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Lorenzo Gage was viciously handsome. Hair as dark and thick as devil’s velvet set off silver-blue eyes so cold and piercing they looked feral. His thin black brows shot into dangerous angles, and his forehead spoke of an ancient aristocracy tinged with corruption. His lips were cruelly sensuous, while his cheekbones could have been carved by the knife he held in his hand.

Gage made his living killing people. His specialty was women. Beautiful women. He beat them, tortured them, raped them, and murdered them. Sometimes a bullet to the heart. Sometimes slice-and-dice. This was one of those.

The redhead who lay in his bed wore only a bra and panties. Her skin gleamed like ivory against his black satin sheets as he gazed down at her. “You betrayed me,” he said. “I don’t like it when women betray me.”

Terror filled her green eyes. All the better.

He leaned down and flicked the sheet from her thighs with the tip of his dagger. The gesture galvanized her. She screamed, rolled away, and shot across the room.

He liked it when they fought back, and he let her reach the door before he caught her. She struggled in his arms. When he grew bored with her resistance, he backhanded her. The vicious snap knocked her across the room. She fell onto the bed, breasts heaving, those lovely thighs separating. He showed no emotion beyond a subtle flicker of anticipation. Then his brutally sculpted lips curled in a cruel smile, and one hand flicked open his silver belt buckle.

Gage shuddered. His stomach was unpredictable when it came to atrocities, and unlike the audience in the movie theater, he knew what was coming. He’d hoped the Italian dubbing would distract him enough from the carnage on the screen so he could actually watch his last film, but the remnants of a nasty hangover combined with a serious case of jet lag conspired against him. It was a bitch being Hollywood’s favorite psychopath.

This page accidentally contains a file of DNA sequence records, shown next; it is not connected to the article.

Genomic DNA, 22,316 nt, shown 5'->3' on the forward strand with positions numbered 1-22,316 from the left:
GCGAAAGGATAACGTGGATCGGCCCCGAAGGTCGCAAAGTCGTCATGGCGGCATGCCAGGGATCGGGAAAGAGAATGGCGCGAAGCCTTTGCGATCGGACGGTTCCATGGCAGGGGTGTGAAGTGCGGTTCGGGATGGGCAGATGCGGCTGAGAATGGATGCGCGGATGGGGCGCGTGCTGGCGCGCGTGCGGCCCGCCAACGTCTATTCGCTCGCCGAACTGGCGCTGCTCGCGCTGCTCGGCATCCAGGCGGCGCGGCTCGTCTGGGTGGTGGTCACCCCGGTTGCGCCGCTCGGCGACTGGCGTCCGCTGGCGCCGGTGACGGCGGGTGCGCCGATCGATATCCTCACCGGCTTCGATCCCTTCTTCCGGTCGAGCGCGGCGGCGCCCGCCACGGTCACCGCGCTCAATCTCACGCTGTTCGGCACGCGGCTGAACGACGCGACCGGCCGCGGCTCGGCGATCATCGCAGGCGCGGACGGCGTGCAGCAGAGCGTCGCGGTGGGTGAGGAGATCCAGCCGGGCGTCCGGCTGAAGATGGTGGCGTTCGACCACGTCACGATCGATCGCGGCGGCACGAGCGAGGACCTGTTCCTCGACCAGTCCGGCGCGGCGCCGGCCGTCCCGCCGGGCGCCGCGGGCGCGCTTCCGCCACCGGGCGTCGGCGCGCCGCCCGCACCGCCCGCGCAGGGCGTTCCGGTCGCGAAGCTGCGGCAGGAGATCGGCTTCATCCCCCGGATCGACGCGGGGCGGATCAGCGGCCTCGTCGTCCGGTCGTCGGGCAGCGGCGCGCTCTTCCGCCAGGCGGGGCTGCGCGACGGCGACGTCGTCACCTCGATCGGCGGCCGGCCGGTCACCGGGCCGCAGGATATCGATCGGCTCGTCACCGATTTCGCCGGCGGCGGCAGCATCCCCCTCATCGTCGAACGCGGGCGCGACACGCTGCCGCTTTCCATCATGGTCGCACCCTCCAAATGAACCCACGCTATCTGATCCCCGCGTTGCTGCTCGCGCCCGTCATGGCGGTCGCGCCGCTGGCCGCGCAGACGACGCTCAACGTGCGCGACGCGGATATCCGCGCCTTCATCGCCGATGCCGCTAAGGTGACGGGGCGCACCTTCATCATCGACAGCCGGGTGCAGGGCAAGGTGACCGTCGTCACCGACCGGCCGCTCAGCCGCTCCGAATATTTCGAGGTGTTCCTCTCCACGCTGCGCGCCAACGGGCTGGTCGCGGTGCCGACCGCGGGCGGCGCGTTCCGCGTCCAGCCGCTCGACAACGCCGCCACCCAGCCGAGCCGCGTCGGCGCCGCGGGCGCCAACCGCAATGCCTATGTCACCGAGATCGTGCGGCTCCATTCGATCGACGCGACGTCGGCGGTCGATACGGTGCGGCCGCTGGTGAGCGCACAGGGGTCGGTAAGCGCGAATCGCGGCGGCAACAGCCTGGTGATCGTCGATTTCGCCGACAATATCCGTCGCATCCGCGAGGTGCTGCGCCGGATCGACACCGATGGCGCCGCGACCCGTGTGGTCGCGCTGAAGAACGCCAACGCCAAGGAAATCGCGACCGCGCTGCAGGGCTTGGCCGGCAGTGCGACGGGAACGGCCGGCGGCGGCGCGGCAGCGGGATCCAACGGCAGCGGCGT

In the old days John Malkovich had done the job, but from the moment the public had set eyes on Ren Gage, they’d wanted to see more of this villain with a face to die for. Until tonight he’d avoided Slaughter Alliance, but since the critics had only mildly detested it, he’d decided to give it a shot. Big mistake.

Rapist, serial killer, assassin for hire. Hell of a way to make a living. In addition to the women he’d mortally abused, he’d tortured Mel Gibson, slammed a tire iron into Ben Affleck’s kneecap, given Pierce Brosnan a nearly fatal chest wound, and gone after Denzel Washington in a nuclear-powered helicopter. He’d even killed Sean Connery. He’d burn in hell for that one. Nobody messed with Sean Connery.

Still, the stars got even with him before the picture was over. Ren had been garroted, set on fire, beheaded, and castrated-that one had hurt. Now he was being publicly drawn and quartered for driving America’s movie sweetheart to suicide. Except-wait a minute-that was his real life, wasn’t it? His very own, very real, very fucked-up life.

All the screaming was making his head pound. He glanced back up at the screen in time to watch blood spray as the redhead bit the dust. Tough luck, sweetheart. That’s what you get for being taken in by a pretty face.

Neither his head nor his stomach could tolerate more, and he slipped out of the darkened movie theater. His pictures did big business internationally, and as he eased into the milling crowd that was enjoying the warm Florentine night, he glanced around to make certain no one recognized him, but the tourists and locals were too busy enjoying the busy street life to take notice.

The last thing he wanted to do was deal with fans, so he’d taken time to alter his appearance before he’d left his hotel room, even though he’d been functioning on less than two hours of sleep. He’d slipped in some brown contact lenses to hide his trademark silver-blue eyes and let his dark hair-still long and sleek from the picture he’d finished shooting in Australia two days earlier-hang free. He’d also neglected to shave, hoping the stubble would camouflage a chiseled jaw that might have been passed down from his Medici ancestors. Although he’d rather have worn jeans, he’d costumed himself in the elegant garb of a wealthy Italian: black silk shirt, dark trousers, exquisite loafers with a scratch across one toe because he was as careless with clothes as he was with people. Keeping a low profile was a relatively new experience. Generally, if there was a spotlight around, he liked to make certain it was shining on him. But not right now.